Bambera

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Bambera (Spanish pronunciation: [bamˈbeɾa]) is a cante, one of many traditional song forms associated with flamenco.

Definition[edit]

The bambera or bamba derives from the cante de columpio, meaning "song of the swing", which is one of the traditional Andalusian song forms associated with flamenco. These songs were known as bambas or mecederos (from a Spanish word meaning 'to sway'), because they were sung to the rhythm of a swing.

Jose de Bisso in his Chronicle of the Province of Seville (1868) describes it thus:

"The Vampas or Bambas is a double swing that is suspended from a heavy tree, the walnut tree, and crossed with a quite resistant plank; the pair that are rocked are placed in it while the group sings and pushes the swing. Each song sung by one of those in the group, is answered by one of those on the swing; but the unique thing about these occasions is that lovers get a chance to hear each other's complaints, jealousies, disdain, tenderness, galantries, resentments, snubs etc. expressed through an improvised song with lively imagination and perspective and the release of contained passion."

Origin[edit]

The origin of the bamba/bambera is ascribed to the flamenco singer known as Niña de los Peines (real name Pastora María Pavón Cruz 1890 – 1969), considered one of the most important voices in the history of the art. This song form was further developed by Naranjito de Triana who imposed the distinctive rhythmic pattern of 12 count soleá.

Composition[edit]

The bamba has four octosyllabic lines or alternatively, a first and third line of seven syllables with a second and fourth line of five syllables. The first two lines are generally repeated at the end of each verse, or sometimes only the second line is repeated thus making a five line verse.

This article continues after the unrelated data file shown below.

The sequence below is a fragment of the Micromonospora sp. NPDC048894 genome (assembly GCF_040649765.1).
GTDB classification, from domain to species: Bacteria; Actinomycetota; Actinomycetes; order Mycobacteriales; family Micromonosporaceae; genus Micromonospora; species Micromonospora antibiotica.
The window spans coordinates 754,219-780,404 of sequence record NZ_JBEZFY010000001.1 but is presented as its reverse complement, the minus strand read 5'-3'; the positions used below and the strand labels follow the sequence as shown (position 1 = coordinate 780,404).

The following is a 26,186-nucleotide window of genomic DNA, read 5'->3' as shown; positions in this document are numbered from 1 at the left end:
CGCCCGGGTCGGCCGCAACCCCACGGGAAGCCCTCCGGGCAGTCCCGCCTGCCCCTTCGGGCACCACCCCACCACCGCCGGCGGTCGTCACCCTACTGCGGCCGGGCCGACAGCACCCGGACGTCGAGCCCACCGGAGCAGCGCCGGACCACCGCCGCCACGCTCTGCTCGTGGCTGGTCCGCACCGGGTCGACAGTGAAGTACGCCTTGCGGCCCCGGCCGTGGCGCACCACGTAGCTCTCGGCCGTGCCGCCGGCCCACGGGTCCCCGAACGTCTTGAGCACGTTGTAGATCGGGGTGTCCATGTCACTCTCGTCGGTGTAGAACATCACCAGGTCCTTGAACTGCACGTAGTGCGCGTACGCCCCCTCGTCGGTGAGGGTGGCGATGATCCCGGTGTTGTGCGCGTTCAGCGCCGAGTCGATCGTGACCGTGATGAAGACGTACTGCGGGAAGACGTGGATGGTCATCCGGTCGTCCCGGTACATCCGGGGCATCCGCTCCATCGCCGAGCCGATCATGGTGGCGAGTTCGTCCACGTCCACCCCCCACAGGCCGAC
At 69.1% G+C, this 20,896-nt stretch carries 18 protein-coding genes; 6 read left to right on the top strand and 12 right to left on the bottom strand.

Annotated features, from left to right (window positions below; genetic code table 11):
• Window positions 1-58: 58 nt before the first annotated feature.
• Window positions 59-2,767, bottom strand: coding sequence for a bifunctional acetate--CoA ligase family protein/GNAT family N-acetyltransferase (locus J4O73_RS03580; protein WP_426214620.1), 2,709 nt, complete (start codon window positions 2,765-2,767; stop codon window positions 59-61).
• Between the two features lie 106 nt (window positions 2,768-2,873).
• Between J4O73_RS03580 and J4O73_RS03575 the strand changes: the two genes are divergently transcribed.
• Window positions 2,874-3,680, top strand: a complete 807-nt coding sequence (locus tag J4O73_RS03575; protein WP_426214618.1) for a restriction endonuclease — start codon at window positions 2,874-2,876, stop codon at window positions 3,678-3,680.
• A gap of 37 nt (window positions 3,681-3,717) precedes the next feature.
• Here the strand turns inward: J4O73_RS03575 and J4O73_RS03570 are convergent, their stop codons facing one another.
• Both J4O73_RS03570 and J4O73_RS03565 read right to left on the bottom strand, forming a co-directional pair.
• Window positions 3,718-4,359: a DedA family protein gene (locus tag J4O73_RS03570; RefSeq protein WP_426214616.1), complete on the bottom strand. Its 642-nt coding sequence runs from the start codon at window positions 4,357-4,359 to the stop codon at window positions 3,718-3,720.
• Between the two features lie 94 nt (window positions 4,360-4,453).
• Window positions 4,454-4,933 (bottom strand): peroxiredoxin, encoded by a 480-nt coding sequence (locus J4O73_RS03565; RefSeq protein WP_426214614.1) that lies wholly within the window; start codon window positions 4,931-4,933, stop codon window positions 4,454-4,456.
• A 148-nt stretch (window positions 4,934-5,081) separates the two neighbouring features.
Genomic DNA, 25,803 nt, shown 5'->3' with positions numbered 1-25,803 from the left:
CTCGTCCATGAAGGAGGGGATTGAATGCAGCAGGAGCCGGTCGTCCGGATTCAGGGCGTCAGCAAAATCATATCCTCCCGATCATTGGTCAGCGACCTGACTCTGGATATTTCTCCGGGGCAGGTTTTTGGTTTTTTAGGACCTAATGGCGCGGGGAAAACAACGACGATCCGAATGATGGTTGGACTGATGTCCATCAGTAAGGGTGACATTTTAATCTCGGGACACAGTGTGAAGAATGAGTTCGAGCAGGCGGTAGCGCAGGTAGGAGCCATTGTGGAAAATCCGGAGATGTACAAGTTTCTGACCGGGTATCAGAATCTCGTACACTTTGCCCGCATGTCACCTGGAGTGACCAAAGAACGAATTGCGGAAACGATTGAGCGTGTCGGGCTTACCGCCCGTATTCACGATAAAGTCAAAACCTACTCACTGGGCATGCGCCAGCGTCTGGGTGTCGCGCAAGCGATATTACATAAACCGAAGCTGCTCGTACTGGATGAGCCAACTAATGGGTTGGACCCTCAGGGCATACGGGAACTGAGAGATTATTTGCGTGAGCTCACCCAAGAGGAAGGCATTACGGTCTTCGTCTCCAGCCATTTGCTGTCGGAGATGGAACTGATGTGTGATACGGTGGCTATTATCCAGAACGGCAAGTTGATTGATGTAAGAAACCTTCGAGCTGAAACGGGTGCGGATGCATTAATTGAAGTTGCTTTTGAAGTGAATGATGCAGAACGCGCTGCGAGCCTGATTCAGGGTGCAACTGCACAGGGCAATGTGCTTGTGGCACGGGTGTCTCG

Composers[edit]

The bamba has been recorded by many singers; among others are La Niña de los Peines, Enrique Morente, Carmen Linares and Rocío Jurado.

Example of a bamba[edit]

                   Péinate tú con mis peines,

                   que mis peines son de azúcar,

                   quien con mis peines se peina,

                   hasta los dedos se chupa.

                  

                   Péinate tú con mis peines,

                   mis peines son de canela,

                   la gachí que se peina con mis peines,

                   canela lleva de veras.

                                                    La Niña de los Peines (Pastora María Pavón Cruz)


La bamba está bien sujeta (The swing is holding well)
con una soga en ca lao (with a rope falling.)
meciéndote se te aprietan (to push you swinging)
mis manos a tu costao (My hands on your hips)

Sources[edit]